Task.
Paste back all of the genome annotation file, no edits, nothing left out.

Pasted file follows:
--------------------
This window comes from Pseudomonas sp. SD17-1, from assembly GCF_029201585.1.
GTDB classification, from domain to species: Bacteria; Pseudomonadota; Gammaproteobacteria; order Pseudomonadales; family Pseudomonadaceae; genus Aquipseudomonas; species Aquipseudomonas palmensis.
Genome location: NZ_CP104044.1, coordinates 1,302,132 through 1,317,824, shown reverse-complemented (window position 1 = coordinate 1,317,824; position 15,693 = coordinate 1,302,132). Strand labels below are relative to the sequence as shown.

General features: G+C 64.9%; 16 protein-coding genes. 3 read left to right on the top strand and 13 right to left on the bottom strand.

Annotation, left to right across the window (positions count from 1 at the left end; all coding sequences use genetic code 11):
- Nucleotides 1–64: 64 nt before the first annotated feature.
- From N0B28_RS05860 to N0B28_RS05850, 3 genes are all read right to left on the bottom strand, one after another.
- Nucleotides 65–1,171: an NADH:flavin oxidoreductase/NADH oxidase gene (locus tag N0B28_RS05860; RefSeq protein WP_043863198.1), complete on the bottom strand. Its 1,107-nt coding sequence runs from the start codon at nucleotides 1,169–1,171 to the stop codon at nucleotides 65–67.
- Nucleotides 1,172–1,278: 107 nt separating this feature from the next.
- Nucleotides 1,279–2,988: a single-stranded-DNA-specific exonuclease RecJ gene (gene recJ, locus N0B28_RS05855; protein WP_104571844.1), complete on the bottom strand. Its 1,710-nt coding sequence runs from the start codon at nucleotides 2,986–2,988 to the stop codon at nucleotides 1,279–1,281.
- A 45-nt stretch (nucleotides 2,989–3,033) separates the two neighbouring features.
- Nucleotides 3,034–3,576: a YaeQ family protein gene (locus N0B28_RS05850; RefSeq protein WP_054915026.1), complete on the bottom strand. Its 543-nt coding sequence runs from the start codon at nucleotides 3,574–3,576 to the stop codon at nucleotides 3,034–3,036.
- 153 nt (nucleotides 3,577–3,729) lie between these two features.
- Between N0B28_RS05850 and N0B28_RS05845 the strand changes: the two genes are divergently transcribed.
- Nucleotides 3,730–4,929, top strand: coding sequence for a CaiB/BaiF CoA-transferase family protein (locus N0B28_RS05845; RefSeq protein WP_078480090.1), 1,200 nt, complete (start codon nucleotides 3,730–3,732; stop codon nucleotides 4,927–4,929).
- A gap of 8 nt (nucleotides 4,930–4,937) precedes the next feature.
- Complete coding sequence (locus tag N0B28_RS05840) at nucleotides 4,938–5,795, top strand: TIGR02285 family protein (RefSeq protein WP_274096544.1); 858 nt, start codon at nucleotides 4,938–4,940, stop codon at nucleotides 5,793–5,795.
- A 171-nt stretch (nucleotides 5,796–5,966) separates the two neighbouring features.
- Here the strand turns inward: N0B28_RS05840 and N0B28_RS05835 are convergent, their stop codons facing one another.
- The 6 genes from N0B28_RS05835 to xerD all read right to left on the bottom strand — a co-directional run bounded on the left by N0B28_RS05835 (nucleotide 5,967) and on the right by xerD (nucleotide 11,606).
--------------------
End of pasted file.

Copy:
This window comes from Pseudomonas sp. SD17-1, from assembly GCF_029201585.1.
GTDB classification, from domain to species: Bacteria; Pseudomonadota; Gammaproteobacteria; order Pseudomonadales; family Pseudomonadaceae; genus Aquipseudomonas; species Aquipseudomonas palmensis.
Genome location: NZ_CP104044.1, coordinates 1,302,132 through 1,317,824, shown reverse-complemented (window position 1 = coordinate 1,317,824; position 15,693 = coordinate 1,302,132). Strand labels below are relative to the sequence as shown.

General features: G+C 64.9%; 16 protein-coding genes. 3 read left to right on the top strand and 13 right to left on the bottom strand.

Annotation, left to right across the window (positions count from 1 at the left end; all coding sequences use genetic code 11):
- Nucleotides 1–64: 64 nt before the first annotated feature.
- From N0B28_RS05860 to N0B28_RS05850, 3 genes are all read right to left on the bottom strand, one after another.
- Nucleotides 65–1,171: an NADH:flavin oxidoreductase/NADH oxidase gene (locus tag N0B28_RS05860; RefSeq protein WP_043863198.1), complete on the bottom strand. Its 1,107-nt coding sequence runs from the start codon at nucleotides 1,169–1,171 to the stop codon at nucleotides 65–67.
- Nucleotides 1,172–1,278: 107 nt separating this feature from the next.
- Nucleotides 1,279–2,988: a single-stranded-DNA-specific exonuclease RecJ gene (gene recJ, locus N0B28_RS05855; protein WP_104571844.1), complete on the bottom strand. Its 1,710-nt coding sequence runs from the start codon at nucleotides 2,986–2,988 to the stop codon at nucleotides 1,279–1,281.
- A 45-nt stretch (nucleotides 2,989–3,033) separates the two neighbouring features.
- Nucleotides 3,034–3,576: a YaeQ family protein gene (locus N0B28_RS05850; RefSeq protein WP_054915026.1), complete on the bottom strand. Its 543-nt coding sequence runs from the start codon at nucleotides 3,574–3,576 to the stop codon at nucleotides 3,034–3,036.
- 153 nt (nucleotides 3,577–3,729) lie between these two features.
- Between N0B28_RS05850 and N0B28_RS05845 the strand changes: the two genes are divergently transcribed.
- Nucleotides 3,730–4,929, top strand: coding sequence for a CaiB/BaiF CoA-transferase family protein (locus N0B28_RS05845; RefSeq protein WP_078480090.1), 1,200 nt, complete (start codon nucleotides 3,730–3,732; stop codon nucleotides 4,927–4,929).
- A gap of 8 nt (nucleotides 4,930–4,937) precedes the next feature.
- Complete coding sequence (locus tag N0B28_RS05840) at nucleotides 4,938–5,795, top strand: TIGR02285 family protein (RefSeq protein WP_274096544.1); 858 nt, start codon at nucleotides 4,938–4,940, stop codon at nucleotides 5,793–5,795.
- A 171-nt stretch (nucleotides 5,796–5,966) separates the two neighbouring features.
- Here the strand turns inward: N0B28_RS05840 and N0B28_RS05835 are convergent, their stop codons facing one another.
- The 6 genes from N0B28_RS05835 to xerD all read right to left on the bottom strand — a co-directional run bounded on the left by N0B28_RS05835 (nucleotide 5,967) and on the right by xerD (nucleotide 11,606).